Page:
Eventually, Jeff started getting more and more private gigs as the children's parents booked him for parties. However, the basic problem with Tale Me Another is that although Mr. English has a certain kind of nebbishy appeal, he rarely generates the kind of electricity that crosses over the footlights. Whether he lacks confidence as a performer or is too focused on his sound equipment, finding enough material to fill 60 minutes proved to be a real challenge for him.
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Closer to Union Square, Tommy Tune brought his amiable Taps, Tunes, and Tall Tales nightclub act to Feinstein's at the Nikko with his musical director of 37 years, Michael Biagi, at the piano and Carol Channing in the opening night audience.
At 74, the native of Wichita Falls, Texas, has achieved what most performers can only dream about: a career marked by its versatility and longevity. Working as a singer, dancer, stage director, and choreographer, Tune has won nine Tony Awards as well as the National Medal of Arts. I first saw him perform in 1965's Baker Street. followed by his appearances in 1967's How Now, Dow Jones and 1983's My One and Only.
In addition to appearing with John Raitt in 1966's A Joyful Noise and Michelle Lee in 1973's Seesaw, Tune diversified his artistic portfolio by choreographing and/or directing The Club (1976), The Best Little Whorehouse in Texas (1978), A Day in Hollywood/A Night in the Ukraine (1980), Cloud Nine (1981), Nine (1982), Stepping Out (1987), Grand Hotel (1989), The Will Rogers Follies (1991), The Best Little Whorehouse Goes Public (1994), Busker Alley (1994), Dr. Doolittle (2006), and Turn of the Century (2008).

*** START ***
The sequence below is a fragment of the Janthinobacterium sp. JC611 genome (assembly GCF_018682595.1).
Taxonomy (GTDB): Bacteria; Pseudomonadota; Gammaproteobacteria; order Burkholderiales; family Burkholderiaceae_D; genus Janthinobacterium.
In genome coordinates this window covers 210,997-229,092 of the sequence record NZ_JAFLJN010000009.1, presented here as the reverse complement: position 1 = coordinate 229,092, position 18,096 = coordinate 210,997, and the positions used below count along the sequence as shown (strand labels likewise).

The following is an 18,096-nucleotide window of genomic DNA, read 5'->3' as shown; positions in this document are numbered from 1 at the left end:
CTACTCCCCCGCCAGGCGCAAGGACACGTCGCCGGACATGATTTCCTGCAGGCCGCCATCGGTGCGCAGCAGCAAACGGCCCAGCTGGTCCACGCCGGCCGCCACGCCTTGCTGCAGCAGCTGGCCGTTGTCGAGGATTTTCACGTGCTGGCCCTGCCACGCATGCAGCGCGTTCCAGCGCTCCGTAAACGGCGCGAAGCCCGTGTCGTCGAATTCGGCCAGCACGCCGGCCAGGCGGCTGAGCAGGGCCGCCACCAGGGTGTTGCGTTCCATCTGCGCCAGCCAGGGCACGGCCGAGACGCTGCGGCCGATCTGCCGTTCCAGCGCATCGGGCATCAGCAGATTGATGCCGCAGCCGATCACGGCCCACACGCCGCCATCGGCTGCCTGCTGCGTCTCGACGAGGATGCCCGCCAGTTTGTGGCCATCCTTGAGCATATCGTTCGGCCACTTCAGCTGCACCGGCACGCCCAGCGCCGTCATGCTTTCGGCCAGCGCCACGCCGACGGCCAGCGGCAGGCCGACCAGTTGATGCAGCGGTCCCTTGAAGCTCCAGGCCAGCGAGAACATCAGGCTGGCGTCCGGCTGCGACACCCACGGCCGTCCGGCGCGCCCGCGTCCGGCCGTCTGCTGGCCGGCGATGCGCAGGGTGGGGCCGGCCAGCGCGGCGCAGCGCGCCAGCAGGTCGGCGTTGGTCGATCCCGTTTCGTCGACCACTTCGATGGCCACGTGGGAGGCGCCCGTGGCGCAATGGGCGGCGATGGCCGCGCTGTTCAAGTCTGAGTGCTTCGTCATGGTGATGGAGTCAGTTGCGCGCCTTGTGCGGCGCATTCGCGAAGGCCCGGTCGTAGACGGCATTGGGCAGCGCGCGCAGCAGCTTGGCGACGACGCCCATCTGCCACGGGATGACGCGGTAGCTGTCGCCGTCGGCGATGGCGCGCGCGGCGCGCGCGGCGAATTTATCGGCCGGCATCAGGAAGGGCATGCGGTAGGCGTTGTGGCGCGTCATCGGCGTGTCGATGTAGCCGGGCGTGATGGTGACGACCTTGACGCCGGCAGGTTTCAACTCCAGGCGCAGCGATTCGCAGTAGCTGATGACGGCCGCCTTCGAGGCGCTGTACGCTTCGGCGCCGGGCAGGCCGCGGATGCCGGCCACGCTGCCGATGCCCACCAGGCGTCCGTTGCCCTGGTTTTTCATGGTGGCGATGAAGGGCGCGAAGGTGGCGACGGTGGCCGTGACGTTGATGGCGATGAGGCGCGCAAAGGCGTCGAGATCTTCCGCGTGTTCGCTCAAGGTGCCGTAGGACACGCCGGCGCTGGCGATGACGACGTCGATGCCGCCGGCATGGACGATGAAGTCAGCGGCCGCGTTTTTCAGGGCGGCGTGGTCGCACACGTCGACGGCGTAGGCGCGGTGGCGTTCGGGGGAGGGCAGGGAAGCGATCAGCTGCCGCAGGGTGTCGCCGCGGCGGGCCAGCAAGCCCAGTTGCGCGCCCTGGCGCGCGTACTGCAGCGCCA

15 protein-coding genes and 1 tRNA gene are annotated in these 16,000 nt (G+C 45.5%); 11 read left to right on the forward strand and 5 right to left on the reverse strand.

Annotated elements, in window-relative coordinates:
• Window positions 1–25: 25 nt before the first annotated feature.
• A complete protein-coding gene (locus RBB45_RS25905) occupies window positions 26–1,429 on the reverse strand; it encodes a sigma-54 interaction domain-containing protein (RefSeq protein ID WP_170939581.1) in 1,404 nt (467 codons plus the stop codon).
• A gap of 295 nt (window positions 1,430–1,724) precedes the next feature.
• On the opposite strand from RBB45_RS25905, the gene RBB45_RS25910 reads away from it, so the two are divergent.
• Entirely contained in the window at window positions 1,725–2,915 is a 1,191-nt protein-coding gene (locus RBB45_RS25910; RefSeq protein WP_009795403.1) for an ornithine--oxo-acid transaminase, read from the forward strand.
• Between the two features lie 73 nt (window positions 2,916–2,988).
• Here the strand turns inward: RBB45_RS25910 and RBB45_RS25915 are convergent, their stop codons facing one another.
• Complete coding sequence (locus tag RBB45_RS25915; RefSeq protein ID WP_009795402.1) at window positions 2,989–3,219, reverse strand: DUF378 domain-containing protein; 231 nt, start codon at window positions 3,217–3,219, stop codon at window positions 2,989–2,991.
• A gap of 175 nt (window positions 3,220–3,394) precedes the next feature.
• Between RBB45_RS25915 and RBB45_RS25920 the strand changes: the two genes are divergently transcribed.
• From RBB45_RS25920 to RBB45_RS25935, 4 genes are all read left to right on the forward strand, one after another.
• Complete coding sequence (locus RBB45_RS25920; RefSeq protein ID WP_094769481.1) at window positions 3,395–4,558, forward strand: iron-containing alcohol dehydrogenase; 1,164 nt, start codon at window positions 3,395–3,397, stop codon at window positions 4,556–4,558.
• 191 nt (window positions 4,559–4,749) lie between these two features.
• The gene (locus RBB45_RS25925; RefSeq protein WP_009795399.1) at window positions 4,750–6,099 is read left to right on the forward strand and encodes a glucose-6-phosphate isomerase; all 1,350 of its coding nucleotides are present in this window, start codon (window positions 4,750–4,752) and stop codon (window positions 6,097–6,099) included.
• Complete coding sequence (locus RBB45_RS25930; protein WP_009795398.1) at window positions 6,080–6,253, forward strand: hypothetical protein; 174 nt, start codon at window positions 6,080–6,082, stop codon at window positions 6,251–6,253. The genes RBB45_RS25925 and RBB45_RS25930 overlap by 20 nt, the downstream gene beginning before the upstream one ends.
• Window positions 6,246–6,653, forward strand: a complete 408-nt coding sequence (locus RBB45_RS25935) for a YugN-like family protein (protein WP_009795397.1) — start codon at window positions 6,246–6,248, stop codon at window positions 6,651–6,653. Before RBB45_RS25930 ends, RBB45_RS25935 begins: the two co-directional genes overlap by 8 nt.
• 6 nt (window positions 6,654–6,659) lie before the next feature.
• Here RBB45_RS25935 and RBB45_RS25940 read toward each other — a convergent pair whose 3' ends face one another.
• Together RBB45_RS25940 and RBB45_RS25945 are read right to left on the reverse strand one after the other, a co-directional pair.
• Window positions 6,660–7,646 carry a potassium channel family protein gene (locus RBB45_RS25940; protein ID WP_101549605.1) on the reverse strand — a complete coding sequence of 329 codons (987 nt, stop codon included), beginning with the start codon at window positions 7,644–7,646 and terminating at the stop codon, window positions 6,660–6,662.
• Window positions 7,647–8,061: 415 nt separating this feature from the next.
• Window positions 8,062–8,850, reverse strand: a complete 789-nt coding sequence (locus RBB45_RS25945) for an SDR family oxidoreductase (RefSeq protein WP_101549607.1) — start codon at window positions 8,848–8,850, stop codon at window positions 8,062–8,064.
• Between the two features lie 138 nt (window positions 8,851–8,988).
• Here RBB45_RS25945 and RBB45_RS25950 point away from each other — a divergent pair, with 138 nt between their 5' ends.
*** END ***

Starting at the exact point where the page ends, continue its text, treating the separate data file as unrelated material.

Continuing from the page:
Guest appearances on The Dean Martin Show, The Golddiggers, and Arrested Development add to his film credits for Hello, Dolly! (1969) and The Boy Friend (1971). Tune has toured with Ann Reinking in Bye Bye Birdie and starred in EFX at the MGM Grand in Las Vegas. His memoir, Footnotes, could probably give some stiff competition to Six Degrees of Kevin Bacon.
During his show at Feinstein's, Tune did a superb job of using the lyrics of familiar songs ("I'm Leavin' Texas," "You Gotta Have Heart," "September Song," "Ev'rytime We Say Goodbye") to highlight key moments in his career. Describing the pain of ending a long-term relationship with another man, he gave new meaning to "I've Grown Accustomed to Her Face."
Whether reminiscing about touring with Ann Reinking ("Rosie"), or performing with the great Charles "Honi" Coles in My One and Only ("Very Soft Shoes"), Tune's delight in sharing his talent with the audience was as disarming as his renditions of "Raindrops Keep Fallin' On My Head," "Up on the Roof," and "Won't You Charleston With Me?" A Gershwin medley that included "They All Laughed," "They Cant Take That Away From Me," "I Got Rhythm," and "I'll Build A Stairway to Paradise" was utterly charming.
With a long and impressive career behind him, Tune described what it was like to rise above the loss of so many treasured mementos after Hurricane Sandy flooded his storage cellar in 2012. In the following video, he gives sound advice to the 2011 graduating class of The Boston Conservatory.
To read more of George Heymont go to My Cultural Landscape